First Flight: How Wright Brothers Changed World

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The Wrights and their five accomplices pulled the flying machine from the hangar to a specially designed wooden track the brothers had built to launch the flyer. They cranked up the four-cylinder gasoline engine that had been especially designed and built for the flying machine. Orville, at 32 the younger of the pair, was at the controls. Wilbur had won the toss of a coin to see who would go first a few days earlier, the 14th of December—but the initial attempt had failed and the flyer was damaged without leaving the ground.

The Wrights stationed John Daniels at the Korona V camera they'd brought along to document their flying experiments. They'd chosen an excellent instrument to record their work. The big Korona, which the brothers had mounted on a tripod, looked cumbersome and unwieldy but it was one of the best cameras of that era.

A few minutes past 10:30 a.m. Orville climbed onto the lower wing of the flyer, lay stomach-down across it and grasped the controls. True to the no-nonsense demeanor of his times, he wore a dark suit, a white shirt with a stiff collar, a necktie and a cap.

Wilbur, dressed almost identically to his brother, stood by holding the tip of the lower right wing, ready to steady the flying machine as it moved down the wooden track. He turned to look at the five witnesses and was dismayed to see the glum expressions on the faces of the stoic islanders. Above the noise of the puttering engine, Wilbur asked the somber men to "not look so sad" and to "laugh and holler and clap" and "try to cheer Orville up when he starts."

At 10:35 a.m. Orville released a wire that held the flying machine to the track, and the contraption chugged slowly forward into the stiff wind. Wilbur trotted alongside, holding the wing to keep the flyer level. Then the flying machine lifted off the track, and Wilbur let go. The reserved witnesses managed a feeble cheer as the flyer left the ground, and at exactly the right moment, John Daniels squeezed the shutter bulb on the Korona V and captured a black-and-white photograph that will be forever engraved in human history.

It's hard to overstate the importance of that moment because, as Wilbur Wright watched his brother guide their flying machine into the air, the past and the future separated and the world started shrinking. Left behind were weeks-long trips across the U.S. and months-long crossings of the Atlantic Ocean. Ahead lay transcontinental trips of less than a day, and eventually even the oceans would be crossed in a few hours. And then, one summer day a mere 66 years later, men would fly to the moon and walk around on it.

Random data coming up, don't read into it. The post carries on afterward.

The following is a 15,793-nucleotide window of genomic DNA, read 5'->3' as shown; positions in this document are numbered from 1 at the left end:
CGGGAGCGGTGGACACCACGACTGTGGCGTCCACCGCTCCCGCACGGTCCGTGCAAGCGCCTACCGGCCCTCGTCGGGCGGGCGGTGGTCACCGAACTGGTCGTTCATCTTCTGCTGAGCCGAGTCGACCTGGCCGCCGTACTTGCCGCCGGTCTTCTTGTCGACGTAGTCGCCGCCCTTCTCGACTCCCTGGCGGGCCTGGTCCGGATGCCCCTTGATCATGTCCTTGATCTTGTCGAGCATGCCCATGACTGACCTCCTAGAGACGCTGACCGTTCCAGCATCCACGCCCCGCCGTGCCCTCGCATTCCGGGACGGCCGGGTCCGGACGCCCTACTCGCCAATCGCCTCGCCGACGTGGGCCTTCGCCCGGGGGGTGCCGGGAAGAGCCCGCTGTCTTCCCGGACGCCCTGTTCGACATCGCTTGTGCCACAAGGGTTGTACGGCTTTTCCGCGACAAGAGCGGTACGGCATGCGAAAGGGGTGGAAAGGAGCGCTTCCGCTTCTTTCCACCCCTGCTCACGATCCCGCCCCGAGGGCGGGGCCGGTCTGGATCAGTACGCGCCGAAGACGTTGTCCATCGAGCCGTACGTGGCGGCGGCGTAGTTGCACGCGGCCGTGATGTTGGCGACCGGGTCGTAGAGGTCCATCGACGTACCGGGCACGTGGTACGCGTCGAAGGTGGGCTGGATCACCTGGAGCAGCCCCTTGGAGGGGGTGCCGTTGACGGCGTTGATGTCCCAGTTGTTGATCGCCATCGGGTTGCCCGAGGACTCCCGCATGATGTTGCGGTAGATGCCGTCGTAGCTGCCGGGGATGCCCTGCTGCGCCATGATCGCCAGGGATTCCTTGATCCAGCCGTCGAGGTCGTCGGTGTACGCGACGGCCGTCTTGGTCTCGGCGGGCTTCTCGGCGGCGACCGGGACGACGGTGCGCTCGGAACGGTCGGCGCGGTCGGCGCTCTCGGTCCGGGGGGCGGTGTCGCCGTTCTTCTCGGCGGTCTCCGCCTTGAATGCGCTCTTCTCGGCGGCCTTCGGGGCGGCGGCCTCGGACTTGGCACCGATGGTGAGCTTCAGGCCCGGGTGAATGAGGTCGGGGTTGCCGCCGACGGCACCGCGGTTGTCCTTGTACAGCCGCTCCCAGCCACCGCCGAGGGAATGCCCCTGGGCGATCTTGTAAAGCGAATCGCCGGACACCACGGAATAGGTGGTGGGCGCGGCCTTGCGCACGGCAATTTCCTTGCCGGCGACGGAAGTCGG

Orville's first flight was wobbly and brief. The flyer darted up and down as he tried to figure out how to keep it under control. He didn't want to push his luck. After about 12 seconds in the air, he brought the flyer to a landing about 120 feet (36 meters) from where he'd started.

It didn't seem like much of an accomplishment, but the brothers were elated. "It was…the first time in the history of the world in which a machine carrying a man had raised itself by its own power into the air in full flight, had sailed forward without reduction of speed, and had finally landed at a point as high as that from which it had started," Wilbur said later.

Alternating as pilots, the brothers made three more flights. Around noon, Wilbur made a flight of 852 feet (260 meters) that lasted 59 seconds—the longest of the day. But the flying machine was slightly damaged by Wilbur's landing, and the group hauled it back to the hangar for repairs.

They were discussing Wilbur's flight when a gust of wind seized the flyer. The men grabbed it and tried to hold it down, but the wind slowly turned it over a couple times. John Daniels stubbornly hung on as the flyer overturned and so he was flung about, banging against the engine and propeller chains.

When the flying machine finally stopped flipping, he was bruised and scraped but otherwise not hurt. For the rest of his life, he would take great delight in saying he'd survived the world's first plane crash.

Willie Drye is the author of Storm of the Century: The Labor Day Hurricane of 1935, published by National Geographic Books. Drye lives in Plymouth, North Carolina.

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